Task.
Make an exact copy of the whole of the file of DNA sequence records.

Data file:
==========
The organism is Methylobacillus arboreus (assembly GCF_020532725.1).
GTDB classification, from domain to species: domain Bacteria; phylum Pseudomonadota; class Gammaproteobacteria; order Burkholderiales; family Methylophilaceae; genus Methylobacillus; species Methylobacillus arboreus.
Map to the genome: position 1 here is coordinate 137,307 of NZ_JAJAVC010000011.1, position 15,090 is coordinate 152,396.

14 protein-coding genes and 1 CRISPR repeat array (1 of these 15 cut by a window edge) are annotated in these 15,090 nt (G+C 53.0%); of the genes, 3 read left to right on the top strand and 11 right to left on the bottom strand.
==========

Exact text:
The organism is Methylobacillus arboreus (assembly GCF_020532725.1).
GTDB classification, from domain to species: domain Bacteria; phylum Pseudomonadota; class Gammaproteobacteria; order Burkholderiales; family Methylophilaceae; genus Methylobacillus; species Methylobacillus arboreus.
Map to the genome: position 1 here is coordinate 137,307 of NZ_JAJAVC010000011.1, position 15,090 is coordinate 152,396.

14 protein-coding genes and 1 CRISPR repeat array (1 of these 15 cut by a window edge) are annotated in these 15,090 nt (G+C 53.0%); of the genes, 3 read left to right on the top strand and 11 right to left on the bottom strand.